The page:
Sleep Inn Sea Tac Airport
20406 International Blvd
SeaTac, WA 98198
Phone: (206) 878-3600
Fax: (206) 824-8559
Des Moines Beach Park provides an excellent opportunity for the entire family to go out and have some fun together. It is a great picnic spot, with its many picnic tables and all the open space that can be used for playing, or maybe just lounging about in the sun. The park is open to the public from 8a to dusk daily; this excludes only the rental facilities. The park affords a fantastic experience of the outdoors, which are only made better by the views of the water.
Washington State Visitor Information at SeaTac International Airport is accessible to travelers as soon as they get off the plane and claim their luggage. Located right in the baggage claim area, the center offers essential information about the city, including hotel and restaurant information. The information booth offers a wide selection of brochures and maps, and the staff happily answers questions and offers advice on where to stay and what to do.
The Highline SeaTac Botanical Garden is a lovely green space that is truly a treat to the eyes. The well-maintained gardens like Sensory Garden and Seike Japanese Garden further add to its beauty. Visitors can access this park sans any admission price and is open throughout the day.
Burien is a bit off the beaten track for most visitors, and perhaps for good reason, but this enormous 185 acre park, which King County gave to the new city of Burien in 1996, is worth the trip for its diverse array of activities. The many hiking trails cross lushly wooded hills to a stunning two-mile stretch of beach. It is a perfect place to spend a morning if you have an evening flight out of SeaTac.
This 16-mile trail system rolls next to the Cedar River through two of King County's southern communities. The trail is a scenic journey through the Renton and Maple Valley areas, including a branch that leads to the Lake Wilderness Park. The trail also comes out near the Boeing plant, and cyclists ride past one of the fields where plant workers build the planes and test various sections. Sections of the trail are paved and a map is available on the Web site.
One of the less-known escapes for downtown residents and workers is this little South Seattle park. The trails in the 36-acre park follow a stream through a thickly wooded area and lush canyon that offers a true reprieve from the pressures of the day. A wooden boardwalk stretches over sections of trail and picnickers abound. Many people choose to spend the whole day out here.
For a taste of some of Seattle's finest brews, head to Big Al's Brewing. With a selection of six year-round beers, as well as various seasonal offerings to choose from, this Old Ballard brewery is sure to satisfy any connoisseur of microbrews. Big Al Brewing offers a tasting room downstairs and a living room-style setting upstairs, so whether you want to get down to business tasting the seasonal ales or lounge with friends while watching the game on tv, this local favorite has you covered.
Located just south of Seattle in Federal Way, Rhododendron Species Foundation Botanical Gardens devoted to rhododendrons and azaleas is a must for flower lovers. The garden features over 450 species from four continents. Flowers in a range of colors intermingle in a forest of conifers, deciduous trees, ferns and heather. The gardens also include a gift shop and plant sales pavilion.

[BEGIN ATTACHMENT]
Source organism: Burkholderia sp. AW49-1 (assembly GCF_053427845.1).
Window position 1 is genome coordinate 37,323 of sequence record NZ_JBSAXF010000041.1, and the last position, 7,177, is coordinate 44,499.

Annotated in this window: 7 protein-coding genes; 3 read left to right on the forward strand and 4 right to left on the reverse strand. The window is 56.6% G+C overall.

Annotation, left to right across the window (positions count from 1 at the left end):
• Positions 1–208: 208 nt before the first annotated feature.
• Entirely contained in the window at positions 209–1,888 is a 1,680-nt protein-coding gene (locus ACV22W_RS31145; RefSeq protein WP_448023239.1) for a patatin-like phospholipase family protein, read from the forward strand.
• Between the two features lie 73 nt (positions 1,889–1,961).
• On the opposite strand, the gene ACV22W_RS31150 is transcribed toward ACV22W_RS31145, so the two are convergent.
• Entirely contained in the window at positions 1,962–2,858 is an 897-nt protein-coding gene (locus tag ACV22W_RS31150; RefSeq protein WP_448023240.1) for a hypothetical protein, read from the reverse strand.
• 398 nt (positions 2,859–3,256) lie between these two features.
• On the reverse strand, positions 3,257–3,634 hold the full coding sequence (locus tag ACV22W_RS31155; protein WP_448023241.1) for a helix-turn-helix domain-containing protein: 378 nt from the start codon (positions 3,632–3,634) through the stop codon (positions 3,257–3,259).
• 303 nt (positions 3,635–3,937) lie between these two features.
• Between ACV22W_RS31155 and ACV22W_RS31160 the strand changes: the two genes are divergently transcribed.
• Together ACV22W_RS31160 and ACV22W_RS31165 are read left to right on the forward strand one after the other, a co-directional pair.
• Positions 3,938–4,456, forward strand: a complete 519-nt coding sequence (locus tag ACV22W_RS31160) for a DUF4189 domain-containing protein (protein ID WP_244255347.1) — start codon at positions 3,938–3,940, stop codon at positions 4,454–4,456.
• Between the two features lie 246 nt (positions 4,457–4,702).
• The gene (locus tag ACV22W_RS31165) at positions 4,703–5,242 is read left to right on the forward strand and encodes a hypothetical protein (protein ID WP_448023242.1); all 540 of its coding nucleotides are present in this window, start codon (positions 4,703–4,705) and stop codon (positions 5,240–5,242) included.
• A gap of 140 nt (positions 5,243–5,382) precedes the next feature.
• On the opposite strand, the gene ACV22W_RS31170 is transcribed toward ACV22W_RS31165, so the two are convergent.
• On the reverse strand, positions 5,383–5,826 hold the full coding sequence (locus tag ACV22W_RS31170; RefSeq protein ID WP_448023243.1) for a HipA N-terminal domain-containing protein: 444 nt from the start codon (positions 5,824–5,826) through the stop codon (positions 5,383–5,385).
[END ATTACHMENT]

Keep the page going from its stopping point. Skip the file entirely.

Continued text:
Hidden away in the southern reaches of West Seattle, Lincoln Park in many respects is the ultimate archetype of a Seattle park. Big but not too big, woodsy but not too densely forested, everything is just right. The beach is perfect for exploring, the meadows just right for Frisbee and the picnic areas nicely sheltered. And, Colman Pool—open only during summer- lets you experience the salty waters of Puget Sound without the icy temperatures. If that doesn't provide waves enough, walk out of the park to the south and hop the ferryboat for a scenic 15-minute ride over to Vashon Island.
It's hard to miss the colorful Hat 'n' Boots structure while riding on the Carleton Avenue in Georgetown. Although it is now relocated in Oxbow Park, this eye-catching attraction was once part of a western-themed Texan gas station, built in the 1950s. While the hat served as a shelter for the gas station, the boots were used as washrooms for the cowgirls and the cowboys. Today, you can visit these quirky historic landmarks, which were restored to its original style in 2010.
This lovely park has been preserved in its natural state, and it has changed very little in the past 100 years. Sitting right on the shores of Lake Washington, this is one of the most beautiful parks in Seattle. Free parking is available. Usage and therefore crowds are lower here than in other Seattle parks. You will feel like you are out in the country rather than in the middle of a bustling city. Enjoy bicycling and walking, and enjoy the trees, birds and small animals that live here.
The Seattle Chinese Garden (also known as Xi Huan Yuan) is not only the largest of its kind in the United States, but also one the largest outside China. Offering gorgeous views and a continually changing array of plants, the park includes several pavilions built using traditional Chinese materials and techniques. Visitors can view slide presentations of the construction process as part of docent-guided tours. Tours are free and last 90 minutes. For easiest access, park at the north entry.